If the whole "Twilight" thing and "Cirque du Freak" have you thinking you've got vampire fatigue, maybe the problem is that you're actually suffering from dreamy-teen-vampire fatigue. Maybe what you need is a vampire that wants to scare your pants off.
"I have no idea, more than anyone else, why these zeitgeist things happen, you know, why the f***? I have no idea," said "Daybreakers" star Ethan Hawke when asked about the bloodsucker glut. "There hasn’t been a vampire film in a while, people start realizing that, all of a sudden everybody's doing one... I think the fun thing about 'Daybreakers' is that it's the first horror vampire movie in a while."
Hawke plays vampire hematologist Edward Dalton, who has been charged with helping find a blood substitute when the vampires that have taken over Earth begin to run low on their supply of human blood, which they harvest in "Coma"-like farms. When he meets up with the resistance (led by Willem Dafoe), he renounces his blood lust and try to overthrow vampire industrial complex.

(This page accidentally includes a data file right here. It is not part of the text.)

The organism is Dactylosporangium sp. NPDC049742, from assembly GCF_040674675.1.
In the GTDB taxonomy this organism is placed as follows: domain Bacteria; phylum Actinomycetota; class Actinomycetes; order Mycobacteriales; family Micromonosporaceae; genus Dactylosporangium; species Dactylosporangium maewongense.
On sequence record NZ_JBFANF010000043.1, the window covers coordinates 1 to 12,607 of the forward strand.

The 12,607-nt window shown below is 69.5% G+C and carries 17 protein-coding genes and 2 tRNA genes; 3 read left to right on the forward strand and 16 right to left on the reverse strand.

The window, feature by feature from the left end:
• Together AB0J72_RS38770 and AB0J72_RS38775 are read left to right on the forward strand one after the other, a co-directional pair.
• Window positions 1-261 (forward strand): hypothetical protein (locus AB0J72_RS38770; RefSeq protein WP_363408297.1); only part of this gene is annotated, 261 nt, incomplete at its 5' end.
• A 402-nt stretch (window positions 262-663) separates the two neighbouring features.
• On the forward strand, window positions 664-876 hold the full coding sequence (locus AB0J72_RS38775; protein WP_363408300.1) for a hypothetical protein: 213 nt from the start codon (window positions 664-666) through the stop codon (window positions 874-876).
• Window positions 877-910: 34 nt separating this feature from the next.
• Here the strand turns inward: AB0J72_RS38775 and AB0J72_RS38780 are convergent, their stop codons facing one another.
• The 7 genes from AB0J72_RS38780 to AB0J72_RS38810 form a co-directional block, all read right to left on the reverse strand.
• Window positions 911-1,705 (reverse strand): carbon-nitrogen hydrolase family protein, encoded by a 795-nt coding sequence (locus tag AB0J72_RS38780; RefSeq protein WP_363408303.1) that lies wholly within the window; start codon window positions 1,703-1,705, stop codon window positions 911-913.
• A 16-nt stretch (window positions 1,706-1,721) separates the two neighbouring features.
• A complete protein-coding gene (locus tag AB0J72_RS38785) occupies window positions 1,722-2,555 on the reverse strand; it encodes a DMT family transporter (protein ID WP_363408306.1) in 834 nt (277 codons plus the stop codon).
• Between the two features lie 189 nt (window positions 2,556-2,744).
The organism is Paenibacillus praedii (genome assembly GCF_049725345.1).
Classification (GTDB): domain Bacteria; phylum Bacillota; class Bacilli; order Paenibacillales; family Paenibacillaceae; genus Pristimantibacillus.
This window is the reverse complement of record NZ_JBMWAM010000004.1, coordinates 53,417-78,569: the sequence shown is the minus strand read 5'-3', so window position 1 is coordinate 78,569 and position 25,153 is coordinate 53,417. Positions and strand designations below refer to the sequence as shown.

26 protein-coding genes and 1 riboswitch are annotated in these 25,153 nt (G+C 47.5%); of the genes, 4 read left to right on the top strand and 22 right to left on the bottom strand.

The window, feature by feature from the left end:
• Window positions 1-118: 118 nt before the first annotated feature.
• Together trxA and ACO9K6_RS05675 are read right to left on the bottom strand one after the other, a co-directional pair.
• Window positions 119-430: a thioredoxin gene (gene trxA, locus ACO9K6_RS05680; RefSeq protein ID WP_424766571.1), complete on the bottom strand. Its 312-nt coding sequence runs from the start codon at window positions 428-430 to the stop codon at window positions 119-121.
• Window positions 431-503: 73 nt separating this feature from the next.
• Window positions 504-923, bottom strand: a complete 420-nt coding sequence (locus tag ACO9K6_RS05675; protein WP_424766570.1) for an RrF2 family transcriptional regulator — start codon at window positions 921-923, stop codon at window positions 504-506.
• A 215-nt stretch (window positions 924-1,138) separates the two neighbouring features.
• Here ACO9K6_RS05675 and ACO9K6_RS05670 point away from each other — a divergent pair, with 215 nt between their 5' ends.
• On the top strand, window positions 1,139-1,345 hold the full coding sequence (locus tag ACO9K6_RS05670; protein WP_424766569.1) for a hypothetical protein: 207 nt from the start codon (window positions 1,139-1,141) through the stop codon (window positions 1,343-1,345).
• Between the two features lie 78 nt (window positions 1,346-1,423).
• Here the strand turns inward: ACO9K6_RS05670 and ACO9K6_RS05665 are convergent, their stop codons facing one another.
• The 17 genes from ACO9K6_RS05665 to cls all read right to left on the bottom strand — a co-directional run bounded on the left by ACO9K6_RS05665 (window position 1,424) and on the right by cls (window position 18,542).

Not surprisingly, the Australian identical twins Michael and Peter Spierig, who began work on their script in 2003, betray a combination of frustration and defensiveness when asked about the current cinematic blood clot.
"But there's always been lots of vampire material out there. People seem to forget, there was "Buffy," "Underworld" "and Blade," notes Michael. "The thing that's changed now, the vampire audience has gotten younger. Twilight has brought in the pre-teens, into this older type of genre. But vampire films and TV have always been around. I mean it's been around since the beginning of cinema."
Those who love the blood and gore of vampire flicks shouldn't be disappointed. In fact, the Spierigs had to trim a few seconds off their film to get a market-friendly rating in Britain.
"A bit at the end, with the vampires attacking each other, there's quite a bit of blood and guts in that," said Peter.
And in the classic vampire tradition, there's no shortage of politics. From peak oil to factory farming to a Malthusian disaster, it hits on all manner of social ills but without being overly pedantic.
"The point of a good genre movie is kinda like the point of a punk rock song, which is that the message of it comes at you in the subconscious. You don't think about it, it just kinda works on you in a weird way," notes Hawke.